3 things that make people truly enjoy their workWhat is it that makes a company culture truly remarkable?
What does it mean that a company culture works?
It means that it makes people happy, satisfied, and blissful with their everyday experience at work. It means that the output they produce is satisfactory, and that it makes clients happy and satisfied. It means that the company as a whole works, functions, properly, and that people feel that something big is happening around them that they have a chance to participate in.
Company culture. What does it even mean? We all hear about it an awful lot, but do we really understand what it is?
Personally, if I were to provide an answer to this question, provide a definition for others to use, I would say that company culture is simply the way we set up our system in order to coexist together. In other words, company culture is the system that we operate in, the system being both structure (processes), and the non-written code of behavior that people realize in their everyday interactions with one another.
In other words, company culture is the way we do what we do - the way we work together, talk together, exchange ideas together, have arguments together, celebrate birthdays together, party together, and grow together.
And once again one could ask - what does it even mean?
I guess there is no other way than to go a level deeper and try to define a working company culture based on concrete examples of patterns and behaviors that people realize in a company like ours, which (to us) seems to us to be exceptional when it comes to our everyday satisfaction.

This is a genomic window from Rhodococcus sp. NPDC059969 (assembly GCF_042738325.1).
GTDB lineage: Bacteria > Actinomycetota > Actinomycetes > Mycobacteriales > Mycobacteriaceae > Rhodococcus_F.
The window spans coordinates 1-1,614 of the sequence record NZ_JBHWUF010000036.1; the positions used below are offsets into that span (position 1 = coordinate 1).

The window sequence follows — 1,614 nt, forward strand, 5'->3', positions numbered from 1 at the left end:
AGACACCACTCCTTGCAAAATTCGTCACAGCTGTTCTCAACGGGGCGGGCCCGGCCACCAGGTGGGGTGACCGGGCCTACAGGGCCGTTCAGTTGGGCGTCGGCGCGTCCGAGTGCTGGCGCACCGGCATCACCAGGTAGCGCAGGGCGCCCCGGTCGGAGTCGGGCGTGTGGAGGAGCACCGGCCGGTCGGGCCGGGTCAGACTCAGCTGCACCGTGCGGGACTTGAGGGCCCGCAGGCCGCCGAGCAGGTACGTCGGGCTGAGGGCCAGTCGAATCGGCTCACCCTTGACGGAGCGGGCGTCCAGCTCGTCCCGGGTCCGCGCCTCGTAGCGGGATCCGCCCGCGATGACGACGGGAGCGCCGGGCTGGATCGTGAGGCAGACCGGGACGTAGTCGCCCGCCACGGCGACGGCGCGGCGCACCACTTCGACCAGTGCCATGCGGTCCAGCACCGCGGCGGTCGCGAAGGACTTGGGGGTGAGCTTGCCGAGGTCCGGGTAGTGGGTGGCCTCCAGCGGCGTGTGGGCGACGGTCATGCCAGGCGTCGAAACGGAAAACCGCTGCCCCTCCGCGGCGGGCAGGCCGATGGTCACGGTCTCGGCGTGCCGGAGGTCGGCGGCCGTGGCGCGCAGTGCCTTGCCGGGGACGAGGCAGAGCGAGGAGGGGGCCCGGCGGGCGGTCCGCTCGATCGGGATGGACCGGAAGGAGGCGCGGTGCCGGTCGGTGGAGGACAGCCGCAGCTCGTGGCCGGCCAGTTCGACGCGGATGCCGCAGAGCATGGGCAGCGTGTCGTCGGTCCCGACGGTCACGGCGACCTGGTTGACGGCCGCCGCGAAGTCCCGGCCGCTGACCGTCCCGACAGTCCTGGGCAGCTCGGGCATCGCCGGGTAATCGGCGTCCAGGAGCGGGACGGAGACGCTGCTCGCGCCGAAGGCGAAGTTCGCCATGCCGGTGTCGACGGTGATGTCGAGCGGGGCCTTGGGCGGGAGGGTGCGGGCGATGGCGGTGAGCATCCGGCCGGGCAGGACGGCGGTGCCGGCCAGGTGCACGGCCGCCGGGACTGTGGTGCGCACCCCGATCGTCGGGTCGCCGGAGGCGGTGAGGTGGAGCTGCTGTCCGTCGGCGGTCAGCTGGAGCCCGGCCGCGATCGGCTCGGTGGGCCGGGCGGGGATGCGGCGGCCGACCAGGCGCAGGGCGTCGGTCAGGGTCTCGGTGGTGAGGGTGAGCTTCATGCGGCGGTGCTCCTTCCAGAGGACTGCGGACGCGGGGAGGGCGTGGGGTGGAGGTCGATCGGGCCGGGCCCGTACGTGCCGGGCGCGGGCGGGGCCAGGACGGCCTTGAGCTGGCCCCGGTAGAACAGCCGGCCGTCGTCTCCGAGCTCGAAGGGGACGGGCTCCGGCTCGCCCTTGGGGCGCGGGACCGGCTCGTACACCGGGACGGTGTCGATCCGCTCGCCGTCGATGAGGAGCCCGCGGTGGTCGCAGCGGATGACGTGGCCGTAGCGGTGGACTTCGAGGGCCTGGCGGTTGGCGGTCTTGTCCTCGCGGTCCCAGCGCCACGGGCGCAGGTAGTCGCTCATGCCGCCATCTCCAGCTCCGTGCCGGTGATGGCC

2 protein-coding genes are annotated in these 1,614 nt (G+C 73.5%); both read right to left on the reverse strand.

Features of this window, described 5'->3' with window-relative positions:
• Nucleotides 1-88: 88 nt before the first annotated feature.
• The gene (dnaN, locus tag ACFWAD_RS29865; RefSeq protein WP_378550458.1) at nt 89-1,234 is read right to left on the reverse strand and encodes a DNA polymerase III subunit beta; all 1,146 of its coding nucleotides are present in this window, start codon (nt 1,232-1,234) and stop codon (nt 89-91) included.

So, as briefly as possible - what is it that makes people truly enjoy their work?
It is no coincidence that countries with an over-average level of trust between people are the the same time countries with an over-average level of perceived happiness. Trust works. Both personally and professionally. If you can set up a system where people can trust, and where people can feel trusted, then those same people will repay you with extraordinary commitment and performance. It is as simple (and as complicated) as that.
What does it take to build a company around trust?
First of all - maturity at the top.
It all comes down to leadership. If the top trusts, knows how to delegate, and removes obstacles instead of trying to control everything, then the same attitude and mindset goes down and down, till it reaches even the brand new people at the company.
Trust is something that has to be inspired by the leadership. There is no other way to do it. If you don’t know how to trust, and have to control everything, then there is no way that the people at your company will grant themselves and one another the same thing that you didn’t want to grant them.
At the end of the day, building a strong company culture always begins with building a strong leadership - with building oneself, one's own character and maturity.
The same as with children - you might read all the books about different techniques and methods on how to raise a child into a great person, but at the end of the day this same child will simply look and copy that which you are doing around him or her.
There is simply no other way to do it. If you want to build an outstanding company, you have to be an outstanding leader.
And an outstanding leader knows how to trust. Knows how to delegate. Knows how to stop the need to control everything and just let go.
Trust in the company culture always starts at the top, but when it is present, it shapes everything else.
// Book recommendation